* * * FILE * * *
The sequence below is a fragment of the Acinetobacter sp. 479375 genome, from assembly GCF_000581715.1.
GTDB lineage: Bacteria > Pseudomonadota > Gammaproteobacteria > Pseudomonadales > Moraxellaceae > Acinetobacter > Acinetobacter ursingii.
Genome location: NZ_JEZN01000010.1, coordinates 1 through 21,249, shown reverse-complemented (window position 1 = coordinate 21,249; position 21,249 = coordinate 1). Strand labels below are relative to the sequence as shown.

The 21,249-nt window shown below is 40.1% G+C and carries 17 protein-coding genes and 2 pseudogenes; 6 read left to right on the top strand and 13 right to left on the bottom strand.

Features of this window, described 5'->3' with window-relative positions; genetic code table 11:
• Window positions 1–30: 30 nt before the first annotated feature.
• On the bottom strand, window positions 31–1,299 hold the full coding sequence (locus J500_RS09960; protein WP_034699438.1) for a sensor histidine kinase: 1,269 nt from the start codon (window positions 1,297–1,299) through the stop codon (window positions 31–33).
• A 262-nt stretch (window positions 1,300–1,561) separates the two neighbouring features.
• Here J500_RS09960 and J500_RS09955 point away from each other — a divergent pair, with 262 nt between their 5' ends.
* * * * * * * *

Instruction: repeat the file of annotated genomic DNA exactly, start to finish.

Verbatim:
The sequence below is a fragment of the Acinetobacter sp. 479375 genome, from assembly GCF_000581715.1.
GTDB lineage: Bacteria > Pseudomonadota > Gammaproteobacteria > Pseudomonadales > Moraxellaceae > Acinetobacter > Acinetobacter ursingii.
Genome location: NZ_JEZN01000010.1, coordinates 1 through 21,249, shown reverse-complemented (window position 1 = coordinate 21,249; position 21,249 = coordinate 1). Strand labels below are relative to the sequence as shown.

The 21,249-nt window shown below is 40.1% G+C and carries 17 protein-coding genes and 2 pseudogenes; 6 read left to right on the top strand and 13 right to left on the bottom strand.

Features of this window, described 5'->3' with window-relative positions; genetic code table 11:
• Window positions 1–30: 30 nt before the first annotated feature.
• On the bottom strand, window positions 31–1,299 hold the full coding sequence (locus J500_RS09960; protein WP_034699438.1) for a sensor histidine kinase: 1,269 nt from the start codon (window positions 1,297–1,299) through the stop codon (window positions 31–33).
• A 262-nt stretch (window positions 1,300–1,561) separates the two neighbouring features.
• Here J500_RS09960 and J500_RS09955 point away from each other — a divergent pair, with 262 nt between their 5' ends.